It’s not hard to find a recipe for Raisin Scones and I’m sure there are some good ones and some bad ones floating around, but I can guarantee you that this is a really good recipe. I used this recipe for 7 years when I worked in a British tea shop and I got the personal approval of the owner’s British mom for my Raisin Scones.
As I’ve said before, I see lots of bad scones in coffee shops and bake shops. Most of the time they’re so light and sweet they’re closer to a muffin than a scone. I think a good scone should neither be too biscuit-like nor too muffin-like. I also don’t like scones that are super rich or sweet since I like to serve them with toppings.
As I mentioned in my post for Gingerbread Scones, my Raisin Scones are adapted from a recipe given to me by the tea shop owner’s British mother. I made adjustments to the original recipe so it could work in a US kitchen with US ingredients and measurements. It’s been a long time and I can’t remember the exact changes I made. But I love these raisin scones and get great feedback from everyone who tastes them.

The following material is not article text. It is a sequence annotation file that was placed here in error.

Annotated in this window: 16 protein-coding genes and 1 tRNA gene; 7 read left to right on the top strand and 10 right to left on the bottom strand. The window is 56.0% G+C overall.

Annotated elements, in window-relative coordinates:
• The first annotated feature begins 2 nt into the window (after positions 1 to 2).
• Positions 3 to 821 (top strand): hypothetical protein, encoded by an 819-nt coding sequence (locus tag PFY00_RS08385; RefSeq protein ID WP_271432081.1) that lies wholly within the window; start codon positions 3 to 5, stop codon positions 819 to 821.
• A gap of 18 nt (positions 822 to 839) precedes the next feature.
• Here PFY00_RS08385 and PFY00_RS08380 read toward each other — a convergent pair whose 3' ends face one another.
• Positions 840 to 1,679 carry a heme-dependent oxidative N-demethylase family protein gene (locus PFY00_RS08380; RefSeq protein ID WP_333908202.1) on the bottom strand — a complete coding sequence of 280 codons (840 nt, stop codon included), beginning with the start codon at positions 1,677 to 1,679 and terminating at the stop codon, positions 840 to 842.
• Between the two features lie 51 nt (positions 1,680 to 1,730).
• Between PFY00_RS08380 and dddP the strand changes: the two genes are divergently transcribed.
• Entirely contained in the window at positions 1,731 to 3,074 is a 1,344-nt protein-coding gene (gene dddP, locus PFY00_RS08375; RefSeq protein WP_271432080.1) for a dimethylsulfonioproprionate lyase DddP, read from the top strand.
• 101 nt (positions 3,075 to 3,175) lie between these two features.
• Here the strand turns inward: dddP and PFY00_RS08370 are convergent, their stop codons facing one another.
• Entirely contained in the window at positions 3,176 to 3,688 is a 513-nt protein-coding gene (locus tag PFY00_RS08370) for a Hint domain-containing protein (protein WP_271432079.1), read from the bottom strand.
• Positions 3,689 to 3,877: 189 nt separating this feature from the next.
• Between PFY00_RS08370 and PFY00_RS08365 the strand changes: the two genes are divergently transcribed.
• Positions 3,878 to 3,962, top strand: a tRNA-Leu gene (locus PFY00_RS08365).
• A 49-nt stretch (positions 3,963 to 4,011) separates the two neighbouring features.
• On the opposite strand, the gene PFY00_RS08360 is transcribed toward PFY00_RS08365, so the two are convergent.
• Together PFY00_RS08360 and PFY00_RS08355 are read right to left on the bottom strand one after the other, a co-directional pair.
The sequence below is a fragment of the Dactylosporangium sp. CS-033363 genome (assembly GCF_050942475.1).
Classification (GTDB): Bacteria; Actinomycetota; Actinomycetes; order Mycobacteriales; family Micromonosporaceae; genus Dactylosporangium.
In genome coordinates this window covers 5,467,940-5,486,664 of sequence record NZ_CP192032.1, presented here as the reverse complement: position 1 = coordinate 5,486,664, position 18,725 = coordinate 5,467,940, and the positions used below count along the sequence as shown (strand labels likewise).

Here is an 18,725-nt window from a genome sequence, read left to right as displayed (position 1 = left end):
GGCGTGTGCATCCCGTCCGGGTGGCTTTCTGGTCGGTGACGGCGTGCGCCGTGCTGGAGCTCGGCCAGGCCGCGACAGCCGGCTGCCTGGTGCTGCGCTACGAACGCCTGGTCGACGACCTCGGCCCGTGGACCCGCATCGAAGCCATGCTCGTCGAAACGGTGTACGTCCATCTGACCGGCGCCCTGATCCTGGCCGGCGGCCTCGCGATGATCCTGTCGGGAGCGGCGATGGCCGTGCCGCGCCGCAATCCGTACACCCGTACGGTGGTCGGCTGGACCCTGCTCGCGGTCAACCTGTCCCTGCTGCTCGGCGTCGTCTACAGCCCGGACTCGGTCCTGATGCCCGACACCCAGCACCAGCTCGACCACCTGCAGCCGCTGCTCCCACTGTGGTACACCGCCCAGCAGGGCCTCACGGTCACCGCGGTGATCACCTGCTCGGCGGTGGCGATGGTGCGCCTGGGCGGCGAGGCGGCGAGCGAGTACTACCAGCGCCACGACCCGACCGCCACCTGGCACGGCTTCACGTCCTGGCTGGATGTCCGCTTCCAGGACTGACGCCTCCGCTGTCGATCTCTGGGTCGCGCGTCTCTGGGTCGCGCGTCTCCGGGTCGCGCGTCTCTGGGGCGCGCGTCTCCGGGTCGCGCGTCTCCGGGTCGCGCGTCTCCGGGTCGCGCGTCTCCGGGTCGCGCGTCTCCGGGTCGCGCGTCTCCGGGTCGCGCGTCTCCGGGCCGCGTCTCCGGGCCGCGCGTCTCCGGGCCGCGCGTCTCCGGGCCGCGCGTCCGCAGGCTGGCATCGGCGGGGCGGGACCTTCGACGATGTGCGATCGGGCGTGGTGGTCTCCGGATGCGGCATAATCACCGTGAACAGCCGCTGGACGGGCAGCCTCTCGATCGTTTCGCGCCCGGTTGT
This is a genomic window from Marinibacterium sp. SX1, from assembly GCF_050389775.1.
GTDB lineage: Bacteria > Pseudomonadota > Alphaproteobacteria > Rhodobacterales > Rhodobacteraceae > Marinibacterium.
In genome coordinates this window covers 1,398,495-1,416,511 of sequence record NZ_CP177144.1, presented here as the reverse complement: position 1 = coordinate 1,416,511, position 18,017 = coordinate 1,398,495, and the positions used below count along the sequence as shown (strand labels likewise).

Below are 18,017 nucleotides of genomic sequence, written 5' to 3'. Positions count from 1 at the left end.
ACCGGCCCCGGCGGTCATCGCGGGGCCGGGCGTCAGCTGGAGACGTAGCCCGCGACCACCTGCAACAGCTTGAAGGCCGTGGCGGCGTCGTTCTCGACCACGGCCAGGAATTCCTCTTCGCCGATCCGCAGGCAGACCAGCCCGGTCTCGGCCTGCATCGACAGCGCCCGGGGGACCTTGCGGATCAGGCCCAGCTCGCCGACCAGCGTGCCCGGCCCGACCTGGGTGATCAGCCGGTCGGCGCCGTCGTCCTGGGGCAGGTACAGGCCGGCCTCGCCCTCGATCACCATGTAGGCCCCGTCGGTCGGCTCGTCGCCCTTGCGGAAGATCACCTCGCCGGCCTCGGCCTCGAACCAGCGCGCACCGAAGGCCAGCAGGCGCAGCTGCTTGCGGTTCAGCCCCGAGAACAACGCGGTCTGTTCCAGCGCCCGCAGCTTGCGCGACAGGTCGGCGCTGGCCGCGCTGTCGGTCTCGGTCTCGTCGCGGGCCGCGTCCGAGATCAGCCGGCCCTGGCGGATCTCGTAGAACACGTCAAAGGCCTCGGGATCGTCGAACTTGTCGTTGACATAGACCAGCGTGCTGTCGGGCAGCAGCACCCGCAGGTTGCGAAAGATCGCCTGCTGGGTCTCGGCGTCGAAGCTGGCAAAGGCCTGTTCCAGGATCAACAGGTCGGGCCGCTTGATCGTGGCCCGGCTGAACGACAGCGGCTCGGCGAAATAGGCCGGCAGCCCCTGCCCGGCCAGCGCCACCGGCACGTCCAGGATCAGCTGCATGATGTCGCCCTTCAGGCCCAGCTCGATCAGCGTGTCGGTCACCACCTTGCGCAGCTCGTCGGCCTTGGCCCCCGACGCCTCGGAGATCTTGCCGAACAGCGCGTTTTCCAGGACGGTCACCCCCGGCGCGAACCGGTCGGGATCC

I use fresh buttermilk for this recipe. I don’t mind keeping buttermilk in the refrigerator since I use it all the time. If you don’t want to buy buttermilk, or can’t find it at your market, you can use powdered buttermilk instead. Follow the directions on the package to make the substitution.
To serve scones as part of a full afternoon tea here’s what you’ll need to do: For the first course serve dainty tea sandwiches, next serve the scones with clotted cream and lemon curd or raspberry preserves. Finish with some small fancy pastries and cookies. I always served my Rose Shortbread cookies in the tea shop. Afternoon Tea is a great theme for a bridal or baby shower, or for a weekend brunch party.
But don’t wait until you plan a tea party to make scones. They are quick enough to make for weekend breakfast. Though they are great with clotted cream and lemon curd, you can also top them with butter and they are moist enough to eat plain.